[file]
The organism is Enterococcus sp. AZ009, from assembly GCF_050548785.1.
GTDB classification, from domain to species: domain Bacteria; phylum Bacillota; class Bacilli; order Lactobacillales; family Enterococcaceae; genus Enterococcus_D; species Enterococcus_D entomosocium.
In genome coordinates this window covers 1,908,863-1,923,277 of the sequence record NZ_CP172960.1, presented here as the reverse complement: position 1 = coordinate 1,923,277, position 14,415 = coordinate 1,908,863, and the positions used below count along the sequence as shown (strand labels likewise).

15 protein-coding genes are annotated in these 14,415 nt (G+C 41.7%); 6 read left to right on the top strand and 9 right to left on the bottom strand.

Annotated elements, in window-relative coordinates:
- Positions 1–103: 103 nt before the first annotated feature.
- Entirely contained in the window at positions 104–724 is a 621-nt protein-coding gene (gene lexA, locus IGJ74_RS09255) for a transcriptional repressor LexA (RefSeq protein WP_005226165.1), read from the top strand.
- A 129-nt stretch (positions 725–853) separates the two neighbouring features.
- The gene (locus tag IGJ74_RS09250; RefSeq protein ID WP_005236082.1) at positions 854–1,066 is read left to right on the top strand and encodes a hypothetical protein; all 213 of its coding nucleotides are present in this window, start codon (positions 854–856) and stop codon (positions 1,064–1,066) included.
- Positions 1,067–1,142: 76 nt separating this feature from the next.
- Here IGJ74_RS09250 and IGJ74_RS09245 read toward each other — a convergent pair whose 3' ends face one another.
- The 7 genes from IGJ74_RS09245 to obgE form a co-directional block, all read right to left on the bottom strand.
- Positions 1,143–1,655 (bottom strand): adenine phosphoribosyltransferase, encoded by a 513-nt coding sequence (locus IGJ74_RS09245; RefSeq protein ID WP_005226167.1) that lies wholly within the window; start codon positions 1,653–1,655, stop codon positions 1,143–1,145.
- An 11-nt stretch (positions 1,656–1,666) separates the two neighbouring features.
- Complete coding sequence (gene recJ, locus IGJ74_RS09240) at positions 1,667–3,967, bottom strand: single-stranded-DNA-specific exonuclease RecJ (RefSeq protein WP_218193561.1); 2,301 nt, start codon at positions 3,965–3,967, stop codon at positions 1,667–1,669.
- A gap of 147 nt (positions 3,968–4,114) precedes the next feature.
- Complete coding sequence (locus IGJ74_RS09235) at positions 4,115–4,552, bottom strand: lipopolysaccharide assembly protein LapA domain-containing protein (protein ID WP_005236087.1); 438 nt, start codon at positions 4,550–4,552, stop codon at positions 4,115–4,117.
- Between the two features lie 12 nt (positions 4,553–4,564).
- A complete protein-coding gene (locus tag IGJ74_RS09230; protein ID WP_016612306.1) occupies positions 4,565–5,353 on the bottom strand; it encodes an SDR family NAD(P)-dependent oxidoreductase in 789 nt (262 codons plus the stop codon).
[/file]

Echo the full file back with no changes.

The organism is Enterococcus sp. AZ009, from assembly GCF_050548785.1.
GTDB classification, from domain to species: domain Bacteria; phylum Bacillota; class Bacilli; order Lactobacillales; family Enterococcaceae; genus Enterococcus_D; species Enterococcus_D entomosocium.
In genome coordinates this window covers 1,908,863-1,923,277 of the sequence record NZ_CP172960.1, presented here as the reverse complement: position 1 = coordinate 1,923,277, position 14,415 = coordinate 1,908,863, and the positions used below count along the sequence as shown (strand labels likewise).

15 protein-coding genes are annotated in these 14,415 nt (G+C 41.7%); 6 read left to right on the top strand and 9 right to left on the bottom strand.

Annotated elements, in window-relative coordinates:
- Positions 1–103: 103 nt before the first annotated feature.
- Entirely contained in the window at positions 104–724 is a 621-nt protein-coding gene (gene lexA, locus IGJ74_RS09255) for a transcriptional repressor LexA (RefSeq protein WP_005226165.1), read from the top strand.
- A 129-nt stretch (positions 725–853) separates the two neighbouring features.
- The gene (locus tag IGJ74_RS09250; RefSeq protein ID WP_005236082.1) at positions 854–1,066 is read left to right on the top strand and encodes a hypothetical protein; all 213 of its coding nucleotides are present in this window, start codon (positions 854–856) and stop codon (positions 1,064–1,066) included.
- Positions 1,067–1,142: 76 nt separating this feature from the next.
- Here IGJ74_RS09250 and IGJ74_RS09245 read toward each other — a convergent pair whose 3' ends face one another.
- The 7 genes from IGJ74_RS09245 to obgE form a co-directional block, all read right to left on the bottom strand.
- Positions 1,143–1,655 (bottom strand): adenine phosphoribosyltransferase, encoded by a 513-nt coding sequence (locus IGJ74_RS09245; RefSeq protein ID WP_005226167.1) that lies wholly within the window; start codon positions 1,653–1,655, stop codon positions 1,143–1,145.
- An 11-nt stretch (positions 1,656–1,666) separates the two neighbouring features.
- Complete coding sequence (gene recJ, locus IGJ74_RS09240) at positions 1,667–3,967, bottom strand: single-stranded-DNA-specific exonuclease RecJ (RefSeq protein WP_218193561.1); 2,301 nt, start codon at positions 3,965–3,967, stop codon at positions 1,667–1,669.
- A gap of 147 nt (positions 3,968–4,114) precedes the next feature.
- Complete coding sequence (locus IGJ74_RS09235) at positions 4,115–4,552, bottom strand: lipopolysaccharide assembly protein LapA domain-containing protein (protein ID WP_005236087.1); 438 nt, start codon at positions 4,550–4,552, stop codon at positions 4,115–4,117.
- Between the two features lie 12 nt (positions 4,553–4,564).
- A complete protein-coding gene (locus tag IGJ74_RS09230; protein ID WP_016612306.1) occupies positions 4,565–5,353 on the bottom strand; it encodes an SDR family NAD(P)-dependent oxidoreductase in 789 nt (262 codons plus the stop codon).